I still remember those days back in 1998 and 1999 (I was 11 and my brother was 9) when we first became totally enthralled and consumed by the world of sports. Every moment we watched a game, a match, a competition, there were endless dreams that filled our heads and inspiration that filled our hearts. Anything was possible. Mark McGwire and Sammy Sosa obliterated a nearly 40 year old home run record with awe-inspiring power and big smiles. The Yankees won multiple World Series as if they didn’t know anything else was possible. Tiger Woods burst onto the golf scene as not only a man of a different background, but as the first young, engaging and exciting player to watch on Tour. Even in a sport we still didn’t quite understand, we watched Lance Armstrong bring new spotlight to the world of cycling as his triumph against cancer captivated sports fans across the globe. Seeing all that would make you believe that you could accomplish anything. That nothing could stand in your way forever. It was the beauty of sports – bringing people together, instilling belief and motivating/inspiring change and success. But all of that rests upon a very fragile foundation. A foundation of trust.
One Mitchell Report, a Biogenesis article, a car crash in Florida, a World Doping Agency investigation and countless other indictments, suspensions and inquiries later and we’re left with shattered pieces of what we once believed. How can anyone, as a sports fan, reliably trust an athlete these days? Rumors used to be media-promoted hearsay that rarely amounted to anything substantial or even real. But now rumors are often the closest thing we as fans have (or will ever have) as facts. Who knows exactly what Lance Armstrong did to win all those Tour De Frances? Or what Ryan Braun took to win the MVP? However, this broken trust runs even deeper than that. Not only do we need to be wary of every rumor, every hint of foul play, but we can’t even trust the words of our own sports stars. Public speeches with heartfelt stories and confident proclamations of innocence used to be (and should be) viewed as a tough, yet respectful gesture by our sports stars to strengthen our trust and belief in them. But now? Now, we have no idea how to see between the lines, read behind the stoic looks and interpret the real truth even though the words indicate something different. Ryan Braun may be the most recent, but there have been an unfortunately high number of stars in the last few years that have publicly lied about their past. LIED to everyone. LIED about CHEATING.
And, after all this, where are we left as sports fans? Confused, ashamed, embarrassed, regretful, vengeful? Regardless of the feeling, we’re all definitely scarred. No longer can we believe and be inspired like we were as kids. Now we believe with caveats, motivate with asterisks and dream with caution. We see amazing feats or glorious triumphs and can’t help but let that poisonous thought cross our mind: “did this only occur because someone cheated?” It not only degrades achievement in the eyes of the beholder, but it unfortunately takes away from any athlete who has legally and legitimately achieved something great. Instead of joy, support and celebration, they get interrogation and investigation. But who could blame us (fans, media)?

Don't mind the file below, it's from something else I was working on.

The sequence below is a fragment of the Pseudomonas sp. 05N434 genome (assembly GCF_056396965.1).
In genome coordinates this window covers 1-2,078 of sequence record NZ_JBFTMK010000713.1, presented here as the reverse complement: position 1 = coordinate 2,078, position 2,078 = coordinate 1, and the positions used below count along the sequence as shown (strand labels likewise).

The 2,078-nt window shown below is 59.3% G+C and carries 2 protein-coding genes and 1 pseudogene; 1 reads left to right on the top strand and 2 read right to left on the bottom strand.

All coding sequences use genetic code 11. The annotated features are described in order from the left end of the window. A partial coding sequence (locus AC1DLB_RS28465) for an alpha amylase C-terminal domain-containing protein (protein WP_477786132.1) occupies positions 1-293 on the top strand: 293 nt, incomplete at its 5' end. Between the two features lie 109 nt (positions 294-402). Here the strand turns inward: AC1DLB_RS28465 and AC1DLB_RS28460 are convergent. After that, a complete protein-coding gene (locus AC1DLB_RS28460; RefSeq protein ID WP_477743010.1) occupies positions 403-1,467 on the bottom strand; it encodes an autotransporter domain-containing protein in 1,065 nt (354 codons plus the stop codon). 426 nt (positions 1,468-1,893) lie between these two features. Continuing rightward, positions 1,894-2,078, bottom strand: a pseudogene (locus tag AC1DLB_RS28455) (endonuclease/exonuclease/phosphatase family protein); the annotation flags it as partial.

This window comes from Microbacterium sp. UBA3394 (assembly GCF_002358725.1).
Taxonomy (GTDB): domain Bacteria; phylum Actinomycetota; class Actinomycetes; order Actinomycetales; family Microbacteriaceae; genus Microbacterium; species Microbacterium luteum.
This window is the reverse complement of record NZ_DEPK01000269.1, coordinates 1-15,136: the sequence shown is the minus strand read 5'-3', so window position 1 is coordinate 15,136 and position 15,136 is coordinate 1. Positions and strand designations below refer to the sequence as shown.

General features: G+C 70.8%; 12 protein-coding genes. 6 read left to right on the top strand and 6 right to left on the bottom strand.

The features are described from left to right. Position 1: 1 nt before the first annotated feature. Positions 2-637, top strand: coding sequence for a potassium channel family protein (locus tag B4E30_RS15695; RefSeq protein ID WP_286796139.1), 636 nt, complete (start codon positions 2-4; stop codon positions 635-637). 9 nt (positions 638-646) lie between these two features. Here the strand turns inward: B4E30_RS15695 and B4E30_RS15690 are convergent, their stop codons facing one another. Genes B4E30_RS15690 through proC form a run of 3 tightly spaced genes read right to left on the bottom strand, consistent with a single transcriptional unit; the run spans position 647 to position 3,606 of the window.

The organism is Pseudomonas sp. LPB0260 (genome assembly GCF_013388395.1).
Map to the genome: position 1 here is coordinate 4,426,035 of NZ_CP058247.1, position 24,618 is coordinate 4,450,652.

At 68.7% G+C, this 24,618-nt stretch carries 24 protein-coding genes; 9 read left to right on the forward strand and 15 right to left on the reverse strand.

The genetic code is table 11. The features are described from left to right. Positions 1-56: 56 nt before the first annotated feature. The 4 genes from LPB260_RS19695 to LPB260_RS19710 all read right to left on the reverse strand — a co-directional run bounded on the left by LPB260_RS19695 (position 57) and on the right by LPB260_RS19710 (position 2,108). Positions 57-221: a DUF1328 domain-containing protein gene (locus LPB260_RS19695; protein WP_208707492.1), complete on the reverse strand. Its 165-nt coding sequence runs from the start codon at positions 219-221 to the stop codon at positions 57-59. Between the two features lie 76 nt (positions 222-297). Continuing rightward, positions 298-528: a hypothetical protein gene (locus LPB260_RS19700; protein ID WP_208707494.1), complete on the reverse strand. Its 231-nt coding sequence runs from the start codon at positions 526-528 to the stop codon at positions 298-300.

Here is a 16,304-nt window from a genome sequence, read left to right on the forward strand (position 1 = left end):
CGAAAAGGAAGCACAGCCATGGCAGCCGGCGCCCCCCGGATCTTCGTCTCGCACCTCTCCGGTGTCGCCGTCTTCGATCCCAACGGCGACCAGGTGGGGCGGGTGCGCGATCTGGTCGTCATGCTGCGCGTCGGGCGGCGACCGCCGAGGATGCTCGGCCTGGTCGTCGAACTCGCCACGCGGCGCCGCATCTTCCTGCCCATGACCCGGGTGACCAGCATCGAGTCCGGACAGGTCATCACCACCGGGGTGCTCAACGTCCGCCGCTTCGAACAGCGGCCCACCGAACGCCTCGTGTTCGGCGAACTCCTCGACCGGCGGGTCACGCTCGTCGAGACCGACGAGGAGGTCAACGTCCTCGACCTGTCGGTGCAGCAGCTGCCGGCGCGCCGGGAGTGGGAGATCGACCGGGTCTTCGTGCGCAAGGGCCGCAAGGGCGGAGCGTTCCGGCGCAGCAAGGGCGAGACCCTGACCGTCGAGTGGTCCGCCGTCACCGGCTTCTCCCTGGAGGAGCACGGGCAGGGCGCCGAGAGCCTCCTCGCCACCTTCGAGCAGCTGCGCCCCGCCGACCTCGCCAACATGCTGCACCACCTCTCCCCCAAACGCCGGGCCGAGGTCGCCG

Whether it was ever their fault or not, athletes of yesterday have obliterated that foundation of trust such that athletes of today (and in the future) need to live up to a higher standard. They have to work twice as hard and be twice as transparent to even start to rebuild that foundation. Confident words of innocence are no longer accepted. Regular test results that have to “tell” the truth (for now) are required. Pristine criminal records, past, present and future are required (I’m looking at you Aaron Hernandez and Oscar Pistorius). On-time arrival to every practice and every game, even in college are required (cough…Johnny Manziel…cough). Now the spotlight shines brighter and in more places, which means a lot more money to gain, but also a lot less to hide. I’m not saying we as fans or the media need to further intrude into the personal lives of sports stars. I’m actually vehemently against that type of invasion of privacy. However, I am saying that sports stars of today and tomorrow will need to be voluntarily more open and more transparent about their skills, their training and their innocence than ever before. Good or bad, they’ll need to work harder than anyone before them to achieve the same level of trust and belief. And when they do, my brother and I (and all of our sports brethren) will be here to greet them, celebrate them and believe in them as they once again inspire us to be great.
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